As the Cheshire Cat said, “If you don’t know where you are going, any road will get you there.”
Such is the case with an organization or practice that does not have a strategic direction or plan. Any business needs a plan, a roadmap, a direction, however you want to describe it. A strategic plan will enable you to see where your business is going over a timeframe that you construct, how it will be able to meet its goals and how to measure the level of success from your efforts.
There is no one right way to model a strategic plan, just like there is no one right way to implement one. There are many factors involved, such as the organization’s market position, its leadership, structure, size and culture.
To ensure alignment of priorities and goals, the strategic plan should be very clear on what is important and consistent with the values and vision of the business. This is critical as senior management often has disparate views on what should be the focus – some will be more analytical and some more creative in their thinking. Allow for diversity of thought.
As important as the finished product is the process employed must be manageable, time efficient and cover relevant areas. The approach has to be logical and “rules of the road” need to be articulated. Most of all, everyone involved needs to have input in the process in order for the plan to be “sold.” If it is not saleable, practical or doable, up on the bookshelf it goes to collect dust, or maybe tossed onto the junk pile of prior efforts.
You need to align the solutions to the strategy; have a successful project built; create a campaign or strategy with alignment to measurable outcomes; and define and deliver a communications plan to support the work. You’ll be glad you did.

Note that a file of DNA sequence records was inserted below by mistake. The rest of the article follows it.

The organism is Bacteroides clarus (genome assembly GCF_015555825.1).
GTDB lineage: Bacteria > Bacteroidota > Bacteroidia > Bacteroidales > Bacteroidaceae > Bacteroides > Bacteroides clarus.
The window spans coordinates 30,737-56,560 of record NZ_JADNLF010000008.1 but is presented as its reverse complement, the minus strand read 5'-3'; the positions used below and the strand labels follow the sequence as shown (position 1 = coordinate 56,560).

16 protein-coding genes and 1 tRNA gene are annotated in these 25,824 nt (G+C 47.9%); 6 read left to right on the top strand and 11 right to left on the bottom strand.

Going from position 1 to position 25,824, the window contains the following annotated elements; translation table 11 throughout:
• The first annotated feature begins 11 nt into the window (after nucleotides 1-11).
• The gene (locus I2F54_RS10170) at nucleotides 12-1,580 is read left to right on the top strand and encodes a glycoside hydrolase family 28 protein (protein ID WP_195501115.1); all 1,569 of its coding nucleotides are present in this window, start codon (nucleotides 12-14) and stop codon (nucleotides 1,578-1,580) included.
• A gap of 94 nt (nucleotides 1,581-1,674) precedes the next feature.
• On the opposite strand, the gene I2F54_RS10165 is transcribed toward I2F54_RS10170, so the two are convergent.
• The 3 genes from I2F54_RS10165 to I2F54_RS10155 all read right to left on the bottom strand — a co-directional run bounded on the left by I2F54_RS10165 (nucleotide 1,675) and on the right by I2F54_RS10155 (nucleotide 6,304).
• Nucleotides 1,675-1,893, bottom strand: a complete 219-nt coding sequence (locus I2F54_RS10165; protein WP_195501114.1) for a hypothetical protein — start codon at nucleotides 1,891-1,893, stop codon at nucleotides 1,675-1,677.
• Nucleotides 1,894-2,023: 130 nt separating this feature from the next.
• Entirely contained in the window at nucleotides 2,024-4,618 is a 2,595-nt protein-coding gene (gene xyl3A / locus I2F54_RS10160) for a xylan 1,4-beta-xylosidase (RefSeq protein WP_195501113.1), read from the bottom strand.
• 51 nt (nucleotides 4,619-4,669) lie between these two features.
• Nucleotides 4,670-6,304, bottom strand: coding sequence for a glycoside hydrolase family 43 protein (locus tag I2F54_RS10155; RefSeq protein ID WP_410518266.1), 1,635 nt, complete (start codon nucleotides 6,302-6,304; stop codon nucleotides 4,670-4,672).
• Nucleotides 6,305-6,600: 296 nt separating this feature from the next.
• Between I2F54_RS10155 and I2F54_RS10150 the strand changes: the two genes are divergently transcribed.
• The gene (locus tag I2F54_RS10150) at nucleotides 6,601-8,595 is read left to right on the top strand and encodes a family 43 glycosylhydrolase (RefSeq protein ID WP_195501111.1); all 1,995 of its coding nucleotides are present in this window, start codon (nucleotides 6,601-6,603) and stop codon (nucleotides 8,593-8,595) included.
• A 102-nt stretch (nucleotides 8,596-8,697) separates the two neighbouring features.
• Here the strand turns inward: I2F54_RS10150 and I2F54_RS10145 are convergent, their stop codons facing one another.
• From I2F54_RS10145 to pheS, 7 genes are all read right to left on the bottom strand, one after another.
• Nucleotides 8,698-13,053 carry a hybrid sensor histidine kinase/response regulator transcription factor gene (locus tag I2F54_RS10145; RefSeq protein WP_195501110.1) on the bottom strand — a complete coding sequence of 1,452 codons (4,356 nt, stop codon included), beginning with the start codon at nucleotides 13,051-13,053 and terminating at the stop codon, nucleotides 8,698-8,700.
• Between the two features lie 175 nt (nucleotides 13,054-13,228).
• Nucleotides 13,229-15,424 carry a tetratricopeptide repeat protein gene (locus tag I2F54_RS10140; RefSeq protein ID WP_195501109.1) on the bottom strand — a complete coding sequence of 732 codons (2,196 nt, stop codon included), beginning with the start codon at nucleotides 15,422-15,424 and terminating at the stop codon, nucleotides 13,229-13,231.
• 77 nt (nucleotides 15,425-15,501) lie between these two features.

Finally, do you have time to get it started, involve the right people, and see it through?
Many organizations have hard-working people putting their best efforts into areas that have little to no effect on strategic success. Their activities aren’t aligned with the priorities. Your strategy serves as the vehicle for answering the question, “How can we better align all our resources to maximize our strategic success?”
Fresh thinking requires an unbiased view that you can get from an outside facilitator, especially if you never conducted a strategic planning session. There could be a wide range of ideas or concerns about the issues that will have to be addressed in the plan. An outside facilitator will reduce the hesitation to participate because the facilitator has no built-in biases that prevent the attendees from being candid.
There has to be a coordination between the facilitator and the firm’s management. If the goals are not in sync, then a problem arises, but because it early in the process, embrace the opportunity to create an environment that invites collaboration and consensus. The plan should be the underpinning of your organization’s activities to ensure alignment. Take the necessary time to develop a plan that reflects the organization’s values, think long term and build in flexibility in the event of the unforeseen.